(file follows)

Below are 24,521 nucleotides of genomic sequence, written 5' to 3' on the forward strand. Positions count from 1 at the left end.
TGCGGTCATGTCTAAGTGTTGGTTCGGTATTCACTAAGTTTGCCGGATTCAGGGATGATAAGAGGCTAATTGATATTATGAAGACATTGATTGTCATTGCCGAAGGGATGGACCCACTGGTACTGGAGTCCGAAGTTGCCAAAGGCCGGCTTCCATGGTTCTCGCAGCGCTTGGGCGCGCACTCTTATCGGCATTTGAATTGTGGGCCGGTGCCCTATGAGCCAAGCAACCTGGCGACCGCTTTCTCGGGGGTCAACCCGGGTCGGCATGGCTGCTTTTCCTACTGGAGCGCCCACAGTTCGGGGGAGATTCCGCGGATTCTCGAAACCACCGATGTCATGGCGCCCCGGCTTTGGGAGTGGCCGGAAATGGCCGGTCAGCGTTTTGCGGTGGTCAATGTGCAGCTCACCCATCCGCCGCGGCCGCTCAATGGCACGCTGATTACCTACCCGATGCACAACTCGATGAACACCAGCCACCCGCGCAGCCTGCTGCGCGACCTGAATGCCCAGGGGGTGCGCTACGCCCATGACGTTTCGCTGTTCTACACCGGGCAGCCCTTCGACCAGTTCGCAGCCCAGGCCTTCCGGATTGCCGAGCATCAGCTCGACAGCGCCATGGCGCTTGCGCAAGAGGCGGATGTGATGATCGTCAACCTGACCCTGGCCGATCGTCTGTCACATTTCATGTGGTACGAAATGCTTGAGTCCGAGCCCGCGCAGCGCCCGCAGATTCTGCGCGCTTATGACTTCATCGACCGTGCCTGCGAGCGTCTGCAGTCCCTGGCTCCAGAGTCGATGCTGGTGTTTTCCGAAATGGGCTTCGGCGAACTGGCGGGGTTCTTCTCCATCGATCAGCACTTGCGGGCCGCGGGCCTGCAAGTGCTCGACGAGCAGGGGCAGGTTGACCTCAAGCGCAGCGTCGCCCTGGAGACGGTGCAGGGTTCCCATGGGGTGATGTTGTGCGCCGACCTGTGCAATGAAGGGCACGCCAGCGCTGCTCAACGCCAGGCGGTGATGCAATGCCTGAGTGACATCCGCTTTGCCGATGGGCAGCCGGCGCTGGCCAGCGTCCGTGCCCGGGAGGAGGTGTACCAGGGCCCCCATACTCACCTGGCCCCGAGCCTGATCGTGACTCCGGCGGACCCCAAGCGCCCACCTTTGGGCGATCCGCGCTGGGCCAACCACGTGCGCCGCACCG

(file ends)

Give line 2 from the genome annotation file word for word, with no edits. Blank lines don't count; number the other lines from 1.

TGCGGTCATGTCTAAGTGTTGGTTCGGTATTCACTAAGTTTGCCGGATTCAGGGATGATAAGAGGCTAATTGATATTATGAAGACATTGATTGTCATTGCCGAAGGGATGGACCCACTGGTACTGGAGTCCGAAGTTGCCAAAGGCCGGCTTCCATGGTTCTCGCAGCGCTTGGGCGCGCACTCTTATCGGCATTTGAATTGTGGGCCGGTGCCCTATGAGCCAAGCAACCTGGCGACCGCTTTCTCGGGGGTCAACCCGGGTCGGCATGGCTGCTTTTCCTACTGGAGCGCCCACAGTTCGGGGGAGATTCCGCGGATTCTCGAAACCACCGATGTCATGGCGCCCCGGCTTTGGGAGTGGCCGGAAATGGCCGGTCAGCGTTTTGCGGTGGTCAATGTGCAGCTCACCCATCCGCCGCGGCCGCTCAATGGCACGCTGATTACCTACCCGATGCACAACTCGATGAACACCAGCCACCCGCGCAGCCTGCTGCGCGACCTGAATGCCCAGGGGGTGCGCTACGCCCATGACGTTTCGCTGTTCTACACCGGGCAGCCCTTCGACCAGTTCGCAGCCCAGGCCTTCCGGATTGCCGAGCATCAGCTCGACAGCGCCATGGCGCTTGCGCAAGAGGCGGATGTGATGATCGTCAACCTGACCCTGGCCGATCGTCTGTCACATTTCATGTGGTACGAAATGCTTGAGTCCGAGCCCGCGCAGCGCCCGCAGATTCTGCGCGCTTATGACTTCATCGACCGTGCCTGCGAGCGTCTGCAGTCCCTGGCTCCAGAGTCGATGCTGGTGTTTTCCGAAATGGGCTTCGGCGAACTGGCGGGGTTCTTCTCCATCGATCAGCACTTGCGGGCCGCGGGCCTGCAAGTGCTCGACGAGCAGGGGCAGGTTGACCTCAAGCGCAGCGTCGCCCTGGAGACGGTGCAGGGTTCCCATGGGGTGATGTTGTGCGCCGACCTGTGCAATGAAGGGCACGCCAGCGCTGCTCAACGCCAGGCGGTGATGCAATGCCTGAGTGACATCCGCTTTGCCGATGGGCAGCCGGCGCTGGCCAGCGTCCGTGCCCGGGAGGAGGTGTACCAGGGCCCCCATACTCACCTGGCCCCGAGCCTGATCGTGACTCCGGCGGACCCCAAGCGCCCACCTTTGGGCGATCCGCGCTGGGCCAACCACGTGCGCCGCACCG